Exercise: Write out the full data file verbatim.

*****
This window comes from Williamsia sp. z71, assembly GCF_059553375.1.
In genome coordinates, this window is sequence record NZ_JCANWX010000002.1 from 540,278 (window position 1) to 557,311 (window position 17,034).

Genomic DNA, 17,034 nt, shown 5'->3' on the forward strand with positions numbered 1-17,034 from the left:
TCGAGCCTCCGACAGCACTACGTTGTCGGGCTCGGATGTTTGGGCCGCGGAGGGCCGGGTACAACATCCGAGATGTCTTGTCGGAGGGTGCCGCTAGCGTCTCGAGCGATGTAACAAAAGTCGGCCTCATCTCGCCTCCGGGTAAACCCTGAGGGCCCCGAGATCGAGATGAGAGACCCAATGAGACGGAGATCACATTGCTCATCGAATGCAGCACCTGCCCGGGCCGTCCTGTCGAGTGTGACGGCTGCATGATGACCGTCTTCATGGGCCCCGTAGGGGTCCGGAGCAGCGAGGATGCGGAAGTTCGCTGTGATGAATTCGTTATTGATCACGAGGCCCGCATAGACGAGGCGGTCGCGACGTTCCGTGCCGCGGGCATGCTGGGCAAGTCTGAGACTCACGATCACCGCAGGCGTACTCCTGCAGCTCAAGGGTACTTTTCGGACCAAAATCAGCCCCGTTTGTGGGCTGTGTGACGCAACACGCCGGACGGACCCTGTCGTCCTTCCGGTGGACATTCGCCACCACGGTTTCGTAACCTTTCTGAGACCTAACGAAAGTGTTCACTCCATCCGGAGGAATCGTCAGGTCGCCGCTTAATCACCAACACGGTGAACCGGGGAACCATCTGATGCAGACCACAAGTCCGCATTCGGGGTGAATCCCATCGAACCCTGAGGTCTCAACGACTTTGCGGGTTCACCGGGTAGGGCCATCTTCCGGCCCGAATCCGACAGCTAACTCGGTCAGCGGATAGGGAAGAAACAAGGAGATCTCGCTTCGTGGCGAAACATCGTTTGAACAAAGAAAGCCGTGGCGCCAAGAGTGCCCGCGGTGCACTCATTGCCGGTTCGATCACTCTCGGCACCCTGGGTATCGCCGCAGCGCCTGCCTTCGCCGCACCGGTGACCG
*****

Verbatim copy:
This window comes from Williamsia sp. z71, assembly GCF_059553375.1.
In genome coordinates, this window is sequence record NZ_JCANWX010000002.1 from 540,278 (window position 1) to 557,311 (window position 17,034).

Genomic DNA, 17,034 nt, shown 5'->3' on the forward strand with positions numbered 1-17,034 from the left:
TCGAGCCTCCGACAGCACTACGTTGTCGGGCTCGGATGTTTGGGCCGCGGAGGGCCGGGTACAACATCCGAGATGTCTTGTCGGAGGGTGCCGCTAGCGTCTCGAGCGATGTAACAAAAGTCGGCCTCATCTCGCCTCCGGGTAAACCCTGAGGGCCCCGAGATCGAGATGAGAGACCCAATGAGACGGAGATCACATTGCTCATCGAATGCAGCACCTGCCCGGGCCGTCCTGTCGAGTGTGACGGCTGCATGATGACCGTCTTCATGGGCCCCGTAGGGGTCCGGAGCAGCGAGGATGCGGAAGTTCGCTGTGATGAATTCGTTATTGATCACGAGGCCCGCATAGACGAGGCGGTCGCGACGTTCCGTGCCGCGGGCATGCTGGGCAAGTCTGAGACTCACGATCACCGCAGGCGTACTCCTGCAGCTCAAGGGTACTTTTCGGACCAAAATCAGCCCCGTTTGTGGGCTGTGTGACGCAACACGCCGGACGGACCCTGTCGTCCTTCCGGTGGACATTCGCCACCACGGTTTCGTAACCTTTCTGAGACCTAACGAAAGTGTTCACTCCATCCGGAGGAATCGTCAGGTCGCCGCTTAATCACCAACACGGTGAACCGGGGAACCATCTGATGCAGACCACAAGTCCGCATTCGGGGTGAATCCCATCGAACCCTGAGGTCTCAACGACTTTGCGGGTTCACCGGGTAGGGCCATCTTCCGGCCCGAATCCGACAGCTAACTCGGTCAGCGGATAGGGAAGAAACAAGGAGATCTCGCTTCGTGGCGAAACATCGTTTGAACAAAGAAAGCCGTGGCGCCAAGAGTGCCCGCGGTGCACTCATTGCCGGTTCGATCACTCTCGGCACCCTGGGTATCGCCGCAGCGCCTGCCTTCGCCGCACCGGTGACCG